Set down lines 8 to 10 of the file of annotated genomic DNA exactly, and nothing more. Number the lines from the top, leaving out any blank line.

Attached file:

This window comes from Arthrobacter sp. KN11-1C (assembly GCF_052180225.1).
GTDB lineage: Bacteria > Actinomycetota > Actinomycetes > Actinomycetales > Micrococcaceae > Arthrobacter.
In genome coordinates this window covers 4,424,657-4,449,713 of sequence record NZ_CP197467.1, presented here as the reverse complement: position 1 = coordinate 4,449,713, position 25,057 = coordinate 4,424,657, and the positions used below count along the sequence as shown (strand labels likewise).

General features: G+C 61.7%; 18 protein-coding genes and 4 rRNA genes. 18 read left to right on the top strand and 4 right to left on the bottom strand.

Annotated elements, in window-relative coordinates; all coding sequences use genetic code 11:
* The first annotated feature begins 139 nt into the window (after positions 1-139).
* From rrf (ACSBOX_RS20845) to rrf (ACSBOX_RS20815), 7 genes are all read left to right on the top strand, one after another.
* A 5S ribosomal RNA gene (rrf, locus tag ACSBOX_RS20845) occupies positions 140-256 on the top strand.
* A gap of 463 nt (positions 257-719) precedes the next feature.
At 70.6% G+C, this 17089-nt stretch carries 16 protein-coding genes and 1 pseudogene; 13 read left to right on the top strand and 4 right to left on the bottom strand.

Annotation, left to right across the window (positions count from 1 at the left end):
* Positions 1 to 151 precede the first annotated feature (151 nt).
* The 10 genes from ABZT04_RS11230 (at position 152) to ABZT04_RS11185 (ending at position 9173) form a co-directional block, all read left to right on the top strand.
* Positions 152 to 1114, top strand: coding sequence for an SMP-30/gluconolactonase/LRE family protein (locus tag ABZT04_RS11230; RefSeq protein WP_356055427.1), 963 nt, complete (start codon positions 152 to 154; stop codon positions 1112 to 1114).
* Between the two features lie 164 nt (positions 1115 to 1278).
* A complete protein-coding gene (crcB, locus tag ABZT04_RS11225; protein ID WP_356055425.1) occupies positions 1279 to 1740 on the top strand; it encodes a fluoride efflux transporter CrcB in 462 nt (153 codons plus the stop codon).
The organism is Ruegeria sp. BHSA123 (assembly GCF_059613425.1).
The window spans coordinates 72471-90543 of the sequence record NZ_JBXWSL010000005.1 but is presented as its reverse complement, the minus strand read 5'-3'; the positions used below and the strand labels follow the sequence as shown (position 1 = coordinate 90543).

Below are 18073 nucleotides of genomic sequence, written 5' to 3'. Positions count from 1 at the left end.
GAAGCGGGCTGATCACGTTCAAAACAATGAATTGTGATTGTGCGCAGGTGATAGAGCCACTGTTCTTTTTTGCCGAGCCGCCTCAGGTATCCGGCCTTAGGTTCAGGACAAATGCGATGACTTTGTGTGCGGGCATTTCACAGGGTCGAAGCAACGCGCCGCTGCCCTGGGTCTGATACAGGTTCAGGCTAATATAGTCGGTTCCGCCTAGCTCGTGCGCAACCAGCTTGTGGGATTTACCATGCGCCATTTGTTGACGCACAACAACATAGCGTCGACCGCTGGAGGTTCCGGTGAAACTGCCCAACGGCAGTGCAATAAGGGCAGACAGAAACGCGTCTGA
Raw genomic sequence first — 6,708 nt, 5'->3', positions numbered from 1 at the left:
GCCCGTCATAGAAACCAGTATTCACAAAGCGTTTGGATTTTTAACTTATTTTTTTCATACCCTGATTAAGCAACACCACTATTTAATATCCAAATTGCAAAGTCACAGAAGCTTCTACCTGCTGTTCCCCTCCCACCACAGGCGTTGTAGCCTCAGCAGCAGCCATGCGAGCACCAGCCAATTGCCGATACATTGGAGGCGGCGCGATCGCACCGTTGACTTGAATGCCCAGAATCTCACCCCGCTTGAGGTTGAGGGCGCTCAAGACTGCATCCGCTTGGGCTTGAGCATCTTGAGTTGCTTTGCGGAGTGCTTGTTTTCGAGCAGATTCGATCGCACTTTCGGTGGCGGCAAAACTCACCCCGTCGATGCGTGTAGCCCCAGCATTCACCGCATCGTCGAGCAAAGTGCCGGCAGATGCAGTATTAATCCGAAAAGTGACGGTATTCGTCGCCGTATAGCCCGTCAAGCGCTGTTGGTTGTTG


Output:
* A 5S ribosomal RNA gene (rrf, locus tag ACSBOX_RS20845) occupies positions 140-256 on the top strand.
* A gap of 463 nt (positions 257-719) precedes the next feature.
At 70.6% G+C, this 17089-nt stretch carries 16 protein-coding genes and 1 pseudogene; 13 read left to right on the top strand and 4 right to left on the bottom strand.